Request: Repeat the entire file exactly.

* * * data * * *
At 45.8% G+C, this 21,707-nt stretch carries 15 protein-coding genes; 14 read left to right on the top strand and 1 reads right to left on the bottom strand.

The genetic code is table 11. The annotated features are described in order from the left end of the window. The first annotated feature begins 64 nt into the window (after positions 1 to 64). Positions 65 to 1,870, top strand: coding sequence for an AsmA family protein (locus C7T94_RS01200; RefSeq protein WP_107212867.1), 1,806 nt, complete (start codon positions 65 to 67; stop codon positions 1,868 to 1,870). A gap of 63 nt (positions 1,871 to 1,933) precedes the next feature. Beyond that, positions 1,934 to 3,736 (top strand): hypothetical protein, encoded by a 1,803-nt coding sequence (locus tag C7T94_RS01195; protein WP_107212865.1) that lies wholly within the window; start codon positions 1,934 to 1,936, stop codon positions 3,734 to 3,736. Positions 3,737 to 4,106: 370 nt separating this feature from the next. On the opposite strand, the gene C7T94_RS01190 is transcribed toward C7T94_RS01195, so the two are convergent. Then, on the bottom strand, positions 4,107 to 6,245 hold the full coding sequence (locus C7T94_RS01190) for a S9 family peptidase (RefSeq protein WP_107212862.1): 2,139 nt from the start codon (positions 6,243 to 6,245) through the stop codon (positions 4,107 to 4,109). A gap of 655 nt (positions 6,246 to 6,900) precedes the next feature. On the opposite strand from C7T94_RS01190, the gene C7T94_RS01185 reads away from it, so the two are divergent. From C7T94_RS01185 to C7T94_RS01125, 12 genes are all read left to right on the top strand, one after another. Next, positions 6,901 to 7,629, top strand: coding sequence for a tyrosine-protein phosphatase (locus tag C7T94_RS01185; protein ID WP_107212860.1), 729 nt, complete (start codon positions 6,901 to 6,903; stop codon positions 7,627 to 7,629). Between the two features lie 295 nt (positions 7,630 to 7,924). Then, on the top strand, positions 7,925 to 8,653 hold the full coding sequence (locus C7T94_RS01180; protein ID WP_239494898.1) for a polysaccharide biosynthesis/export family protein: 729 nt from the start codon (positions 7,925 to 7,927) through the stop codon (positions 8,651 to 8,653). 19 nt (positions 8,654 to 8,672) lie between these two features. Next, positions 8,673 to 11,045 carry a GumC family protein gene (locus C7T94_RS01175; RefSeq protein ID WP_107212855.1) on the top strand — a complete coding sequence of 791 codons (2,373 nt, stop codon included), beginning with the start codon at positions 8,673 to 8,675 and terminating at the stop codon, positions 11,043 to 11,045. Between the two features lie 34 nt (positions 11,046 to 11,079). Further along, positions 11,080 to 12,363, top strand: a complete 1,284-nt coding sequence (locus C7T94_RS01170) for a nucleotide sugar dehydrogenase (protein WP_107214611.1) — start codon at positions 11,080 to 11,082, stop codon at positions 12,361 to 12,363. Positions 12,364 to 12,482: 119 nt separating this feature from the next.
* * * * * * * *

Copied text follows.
At 45.8% G+C, this 21,707-nt stretch carries 15 protein-coding genes; 14 read left to right on the top strand and 1 reads right to left on the bottom strand.

The genetic code is table 11. The annotated features are described in order from the left end of the window. The first annotated feature begins 64 nt into the window (after positions 1 to 64). Positions 65 to 1,870, top strand: coding sequence for an AsmA family protein (locus C7T94_RS01200; RefSeq protein WP_107212867.1), 1,806 nt, complete (start codon positions 65 to 67; stop codon positions 1,868 to 1,870). A gap of 63 nt (positions 1,871 to 1,933) precedes the next feature. Beyond that, positions 1,934 to 3,736 (top strand): hypothetical protein, encoded by a 1,803-nt coding sequence (locus tag C7T94_RS01195; protein WP_107212865.1) that lies wholly within the window; start codon positions 1,934 to 1,936, stop codon positions 3,734 to 3,736. Positions 3,737 to 4,106: 370 nt separating this feature from the next. On the opposite strand, the gene C7T94_RS01190 is transcribed toward C7T94_RS01195, so the two are convergent. Then, on the bottom strand, positions 4,107 to 6,245 hold the full coding sequence (locus C7T94_RS01190) for a S9 family peptidase (RefSeq protein WP_107212862.1): 2,139 nt from the start codon (positions 6,243 to 6,245) through the stop codon (positions 4,107 to 4,109). A gap of 655 nt (positions 6,246 to 6,900) precedes the next feature. On the opposite strand from C7T94_RS01190, the gene C7T94_RS01185 reads away from it, so the two are divergent. From C7T94_RS01185 to C7T94_RS01125, 12 genes are all read left to right on the top strand, one after another. Next, positions 6,901 to 7,629, top strand: coding sequence for a tyrosine-protein phosphatase (locus tag C7T94_RS01185; protein ID WP_107212860.1), 729 nt, complete (start codon positions 6,901 to 6,903; stop codon positions 7,627 to 7,629). Between the two features lie 295 nt (positions 7,630 to 7,924). Then, on the top strand, positions 7,925 to 8,653 hold the full coding sequence (locus C7T94_RS01180; protein ID WP_239494898.1) for a polysaccharide biosynthesis/export family protein: 729 nt from the start codon (positions 7,925 to 7,927) through the stop codon (positions 8,651 to 8,653). 19 nt (positions 8,654 to 8,672) lie between these two features. Next, positions 8,673 to 11,045 carry a GumC family protein gene (locus C7T94_RS01175; RefSeq protein ID WP_107212855.1) on the top strand — a complete coding sequence of 791 codons (2,373 nt, stop codon included), beginning with the start codon at positions 8,673 to 8,675 and terminating at the stop codon, positions 11,043 to 11,045. Between the two features lie 34 nt (positions 11,046 to 11,079). Further along, positions 11,080 to 12,363, top strand: a complete 1,284-nt coding sequence (locus C7T94_RS01170) for a nucleotide sugar dehydrogenase (protein WP_107214611.1) — start codon at positions 11,080 to 11,082, stop codon at positions 12,361 to 12,363. Positions 12,364 to 12,482: 119 nt separating this feature from the next.